Monday, December 22, 2008

Highest Priority

Dear Mr President (elect)

My policy on this public conduit to you will be to deal with a single issue in each of my messages, and to make my comment brief and succinct. And to the extent that I am able, never to engage in partisan rhetoric. You certainly get more of that than you require.

Unlike my two other blogs and my posts elsewhere on the net, in which my articles are sometimes whimsical or even contentious, here I will focus on those things I believe might be easy to lose sight of, amid the trappings and apparent power of your office.

One of the most difficult tasks you will face is to resist the illusion that, because of the immense resources that can be brought to bear by the various agencies at your disposal, the information and advice you are provided is more complete, accurate, straightforward and unambiguous than it actually is.

The clearest historic exammple was the Cuban Missile Crisis, not only the closest the world ever came to total destruction by the hand of man, but where blind luck played as big a part as that of tactics or strategy by two implacable opponents, seriously at ideological odds with one another.

If there is any point in history that would be most advantageous for you to dwell on in detail, this is the one. The evidence is so absolute and overwhelming that sheer luck was decisive in the outcome.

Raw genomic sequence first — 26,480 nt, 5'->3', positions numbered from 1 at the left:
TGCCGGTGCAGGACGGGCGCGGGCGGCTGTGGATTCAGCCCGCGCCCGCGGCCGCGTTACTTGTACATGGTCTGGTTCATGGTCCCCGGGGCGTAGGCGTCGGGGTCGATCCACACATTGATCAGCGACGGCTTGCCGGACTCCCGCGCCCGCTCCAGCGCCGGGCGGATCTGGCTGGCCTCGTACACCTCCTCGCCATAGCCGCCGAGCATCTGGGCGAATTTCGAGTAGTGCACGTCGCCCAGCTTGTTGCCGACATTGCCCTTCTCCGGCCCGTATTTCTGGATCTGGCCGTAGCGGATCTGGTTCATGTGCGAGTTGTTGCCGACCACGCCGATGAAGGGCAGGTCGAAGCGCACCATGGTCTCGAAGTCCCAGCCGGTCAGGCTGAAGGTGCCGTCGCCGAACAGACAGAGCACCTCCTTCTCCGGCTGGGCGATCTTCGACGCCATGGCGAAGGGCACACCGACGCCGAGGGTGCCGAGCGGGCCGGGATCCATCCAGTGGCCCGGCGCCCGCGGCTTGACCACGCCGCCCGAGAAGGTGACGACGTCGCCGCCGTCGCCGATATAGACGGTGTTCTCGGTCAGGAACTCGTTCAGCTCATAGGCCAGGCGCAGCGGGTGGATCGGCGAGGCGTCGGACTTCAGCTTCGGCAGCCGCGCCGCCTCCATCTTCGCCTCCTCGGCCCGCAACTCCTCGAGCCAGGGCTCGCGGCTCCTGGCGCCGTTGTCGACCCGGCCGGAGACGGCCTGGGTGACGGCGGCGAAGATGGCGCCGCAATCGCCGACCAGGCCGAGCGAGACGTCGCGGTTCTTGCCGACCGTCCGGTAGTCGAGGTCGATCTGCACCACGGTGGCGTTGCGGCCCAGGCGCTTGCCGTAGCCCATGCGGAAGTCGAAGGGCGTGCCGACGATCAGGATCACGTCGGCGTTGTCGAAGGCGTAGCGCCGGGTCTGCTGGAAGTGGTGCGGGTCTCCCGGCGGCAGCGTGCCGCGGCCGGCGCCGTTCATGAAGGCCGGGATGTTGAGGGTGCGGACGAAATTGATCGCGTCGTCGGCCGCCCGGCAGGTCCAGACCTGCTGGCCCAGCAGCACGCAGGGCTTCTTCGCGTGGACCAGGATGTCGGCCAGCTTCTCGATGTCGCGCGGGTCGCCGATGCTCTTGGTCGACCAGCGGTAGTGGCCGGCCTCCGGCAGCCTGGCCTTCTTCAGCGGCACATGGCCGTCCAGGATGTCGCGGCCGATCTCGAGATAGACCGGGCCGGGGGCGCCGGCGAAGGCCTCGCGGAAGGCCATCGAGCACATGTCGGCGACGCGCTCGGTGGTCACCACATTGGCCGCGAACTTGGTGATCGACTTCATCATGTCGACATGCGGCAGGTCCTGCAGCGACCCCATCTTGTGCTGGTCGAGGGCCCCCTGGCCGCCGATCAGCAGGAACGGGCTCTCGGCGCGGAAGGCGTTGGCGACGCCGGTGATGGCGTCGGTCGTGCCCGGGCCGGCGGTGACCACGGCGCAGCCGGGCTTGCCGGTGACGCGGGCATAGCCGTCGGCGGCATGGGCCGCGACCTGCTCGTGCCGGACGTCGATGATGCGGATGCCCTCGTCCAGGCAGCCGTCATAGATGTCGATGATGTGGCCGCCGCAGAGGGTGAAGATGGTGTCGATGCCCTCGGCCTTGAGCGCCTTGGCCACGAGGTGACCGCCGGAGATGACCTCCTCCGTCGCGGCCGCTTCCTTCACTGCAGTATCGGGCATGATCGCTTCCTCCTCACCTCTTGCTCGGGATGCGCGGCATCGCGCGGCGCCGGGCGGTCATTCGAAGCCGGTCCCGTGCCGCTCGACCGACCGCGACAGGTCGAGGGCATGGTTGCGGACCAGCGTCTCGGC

True, we can look at many other points in history in which mistakes, calculated carefully and sometimes with perhaps the best of intentions, brought us to the brink of monumental disaster.

But never before in recorded time has there been such a clear and public example of cataclysmic disaster being very nearly brought about, not only by the two world leaders and their retinue of trusted advisors, but by potential errors of field commanders not in a position to see anything but a fragment of the larger picture. A single commander of a submerged nuclear submarine, unable to surface to see what was happening or get clarification of his course of action, could easily have interpreted the explosions of depth charges around him as nuclear war already having commenced. The very idea of dropping depth charges around an enemy nuclear submarine, particularly one also armed with nuclear missiles, is ill conceived.

The commander of that submarine, or a dozen other anonymous men in other distant points, could very easily have jumped to this world's final conclusion. And it wasn't the skills of the two world leaders alone that averted the disaster. It was sheer dumb luck.
Thank you Mr. President.


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